Travel review: Mauritius - totally tropical
This really is a special, unspoilt dream of a holiday island. On my leaving the airport there were none of the garish advertisements promoting casinos or other touristic attractions. Mercifully I was transported straight into a landscape of long avenues of sugarcane 10ft high. The dips in the newly-tarmacked road helped sustain the joyful sense of being immersed. Every part of this sugar is collected and can be put to good use. In one particular village near Belle Mare, the cane is harvested and turned into the sugar we all know, while other parts are used to thatch the roofs and the remainder is turned into enough electricity to sustain almost half the villagers.
Before there were villages, as a settlement, Mauritius was originally known to the Arabs before then being discovered by the Portuguese in the 16th century. The Dutch arrived a century later to occupy the island and then the French came in the 18th century to settle. It was only in the next century that the British conquered the island before it became independent in recent times. With the abolition of slavery they relied on the “indenture” of Indians to work the land for the sugarcane industry.
My first place to stay was the wonderful Four Seasons Resort (fourseasons.com/mauritius), positioned halfway up the east coast at Anahita. The view from my villa was of a magnificent panorama as I stared out across the lagoon at the fishermen punting their modest crafts. The ripples barely broke the sheeted calm of the water and the waves on the reefs were several miles out. And behind was the magnificent backdrop of the exotically shaped mountains aptly called cat and mouse, lion’s head and bambou.
For food the choice at breakfast was one of the classiest I have enjoyed with a delicatessen-style set of rooms. There’s even a granary.
As for dining, the three restaurants offer a healthy variety for those staying a week or more. There’s the French Beau Champ that has a refined menu and the Beach Restaurant Bambou. I met with Chef Nicolas Vienne at the hotel’s Italian restaurant Acquapazza which has a superlative view over the lagoon. He ran me through the contemporary menu of homemade ricotta, spinach ravioli and roasted dorado, one of the local fish, along with ombrine, capitaine and the succulent marlin for which I can quite see why anglers are prepared to yank their arms off.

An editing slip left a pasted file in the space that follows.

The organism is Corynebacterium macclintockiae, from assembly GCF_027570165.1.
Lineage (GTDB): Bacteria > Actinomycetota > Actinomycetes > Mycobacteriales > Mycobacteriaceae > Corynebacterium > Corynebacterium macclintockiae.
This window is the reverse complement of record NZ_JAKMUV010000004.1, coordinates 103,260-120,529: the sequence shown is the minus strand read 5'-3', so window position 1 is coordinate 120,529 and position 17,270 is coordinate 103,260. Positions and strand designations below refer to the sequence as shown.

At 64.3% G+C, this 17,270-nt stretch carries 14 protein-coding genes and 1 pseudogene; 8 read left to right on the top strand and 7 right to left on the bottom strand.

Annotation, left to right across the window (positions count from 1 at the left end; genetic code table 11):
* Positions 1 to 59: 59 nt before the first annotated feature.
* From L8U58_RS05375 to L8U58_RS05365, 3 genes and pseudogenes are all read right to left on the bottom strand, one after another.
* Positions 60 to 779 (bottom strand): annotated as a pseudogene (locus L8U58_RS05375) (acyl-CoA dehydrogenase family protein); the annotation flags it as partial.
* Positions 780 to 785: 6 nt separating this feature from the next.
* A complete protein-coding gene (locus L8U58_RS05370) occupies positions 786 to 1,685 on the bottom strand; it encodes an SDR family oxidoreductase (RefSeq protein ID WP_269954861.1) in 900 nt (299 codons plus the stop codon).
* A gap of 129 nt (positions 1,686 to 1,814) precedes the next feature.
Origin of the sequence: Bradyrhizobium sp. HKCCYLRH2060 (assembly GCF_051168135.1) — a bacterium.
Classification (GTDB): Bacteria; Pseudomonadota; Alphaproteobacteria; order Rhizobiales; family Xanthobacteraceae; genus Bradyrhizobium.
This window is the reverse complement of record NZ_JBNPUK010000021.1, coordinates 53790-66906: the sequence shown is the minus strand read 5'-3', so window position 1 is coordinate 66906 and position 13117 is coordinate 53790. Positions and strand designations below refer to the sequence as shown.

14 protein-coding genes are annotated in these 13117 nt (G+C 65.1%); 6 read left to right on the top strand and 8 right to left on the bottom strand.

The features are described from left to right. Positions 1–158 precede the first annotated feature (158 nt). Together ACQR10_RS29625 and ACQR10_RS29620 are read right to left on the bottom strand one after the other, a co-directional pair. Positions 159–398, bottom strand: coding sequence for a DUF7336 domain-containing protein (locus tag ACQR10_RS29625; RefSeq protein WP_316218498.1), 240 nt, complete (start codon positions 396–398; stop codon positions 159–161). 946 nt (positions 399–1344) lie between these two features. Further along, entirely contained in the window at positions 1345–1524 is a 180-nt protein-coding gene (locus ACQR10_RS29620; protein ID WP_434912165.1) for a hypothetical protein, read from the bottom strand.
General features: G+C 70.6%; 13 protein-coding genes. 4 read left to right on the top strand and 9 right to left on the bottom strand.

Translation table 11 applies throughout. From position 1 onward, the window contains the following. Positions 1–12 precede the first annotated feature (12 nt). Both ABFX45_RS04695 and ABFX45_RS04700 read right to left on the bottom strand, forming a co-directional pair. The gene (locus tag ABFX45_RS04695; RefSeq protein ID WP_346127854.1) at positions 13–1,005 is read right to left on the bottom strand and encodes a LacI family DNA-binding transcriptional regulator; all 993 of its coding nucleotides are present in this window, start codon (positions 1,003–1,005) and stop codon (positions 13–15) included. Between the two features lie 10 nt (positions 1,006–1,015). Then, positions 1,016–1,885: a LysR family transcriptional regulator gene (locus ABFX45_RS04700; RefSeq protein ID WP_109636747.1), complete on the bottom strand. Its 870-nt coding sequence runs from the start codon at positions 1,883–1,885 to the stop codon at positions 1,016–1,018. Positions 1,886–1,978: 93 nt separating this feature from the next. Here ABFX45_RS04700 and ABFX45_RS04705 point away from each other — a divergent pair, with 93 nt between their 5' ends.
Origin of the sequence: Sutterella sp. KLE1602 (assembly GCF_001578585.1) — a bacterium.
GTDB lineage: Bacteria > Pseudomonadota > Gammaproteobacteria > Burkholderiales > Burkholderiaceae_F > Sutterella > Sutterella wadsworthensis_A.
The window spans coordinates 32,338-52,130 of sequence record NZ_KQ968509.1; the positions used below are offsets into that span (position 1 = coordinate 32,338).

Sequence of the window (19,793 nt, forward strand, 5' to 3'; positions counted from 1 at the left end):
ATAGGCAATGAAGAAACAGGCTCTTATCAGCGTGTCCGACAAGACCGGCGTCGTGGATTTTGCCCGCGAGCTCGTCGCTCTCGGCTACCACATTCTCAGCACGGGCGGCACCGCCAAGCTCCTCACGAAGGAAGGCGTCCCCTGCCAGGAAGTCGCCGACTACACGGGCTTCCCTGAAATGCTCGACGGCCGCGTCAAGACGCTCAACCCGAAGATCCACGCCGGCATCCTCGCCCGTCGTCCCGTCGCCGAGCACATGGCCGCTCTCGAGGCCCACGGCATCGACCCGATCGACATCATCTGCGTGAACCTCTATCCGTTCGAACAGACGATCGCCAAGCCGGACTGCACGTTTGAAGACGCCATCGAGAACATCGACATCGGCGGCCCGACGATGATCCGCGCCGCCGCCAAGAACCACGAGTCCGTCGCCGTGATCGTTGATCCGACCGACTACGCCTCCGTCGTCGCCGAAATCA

As the writer Bill Bryson says: “To my mind, the greatest reward and luxury of travel is to be able to experience everyday things as if for the first time, to be in a position in which almost nothing is so familiar it is taken for granted.” And this is the joy of staying just a few days at a time at any one place before moving on: you don’t end up confronting the risk of the routine of having the same breakfast, looking out from the same chair.
I spent three great nights at my next hotel, Lux Le Morne (luxresorts.com). Here lay a seemingly endless expanse of white sand beach, making it all feel spacious and deeply liberating. Horses trot up and down, loving the soft sand on their hooves. Boats are everywhere, attached to which some people paraglide and many waterski. Mine took me to the Île aux Benitiers and the famous Bonsai-like Crystal Coral rock.
I understood the benefits of the strict evening dress code too late for my flip-flops to pass the initial entry test. It’s all beautifully lit up at night to lend a romantic and tropical feel. Especially with the sweet fragrance of the frangipani petals.
I stayed next back on the east coast at The Residence (www.cenizaro.com). It’s set on a stretch aptly called Belle Mare (after its beautiful stretch of blue water) through which I saw its white, sandy beach. It’s such a great stretch of sea for swimming. No spiky sand or protruding rocks. Abandoning myself to the sea reminded me of the wonderful words of a Christopher Isherwood character who “staggers out, wide-open armed to receive the stunning baptism of the surf. Giving himself to it utterly, he washes away thought, speech, mood, desire, whole selves, entire lifetimes, again and again he returns, becoming always cleaner, freer, less”.
So on to my final place to stay the Hideaways – Stargazer (thehideawaysclub.com). It’s really all about golf. As a gated community it has a distinctly American vibe, with buggies as transport, a golf course and manicured landscapes. Everything is either a long walk or a circuitous buggy drive away. The route is higgledy-piggledy with underground passes beneath the main road from the villa to the beach and general amenities.
The Stargazer villa is perfect for a golfer. It has a barbecue and an outdoor bar and it’s all safe and functional. It has all you need. The furnishing is modern and simple with a few metal objects as artefacts. The design suggests ease and comfort and the access with sliding doors lends itself well to an indoors-outdoors feel. Dreamy and unspoilt.
Adam Jacot de Boinod had support from Priority Pass and Gatwick Express.
The Holiday Place (020 7644 1770, holidayplace.co.uk) has a wide range of holidays to Mauritius from £1,299 per person. Immerse yourself in boutique luxury right next to the Unesco world heritage site of Morne Brabant Peak, staying seven nights at Lux Le Morne and sharing a Superior room. The price includes flights, accommodation and breakfast.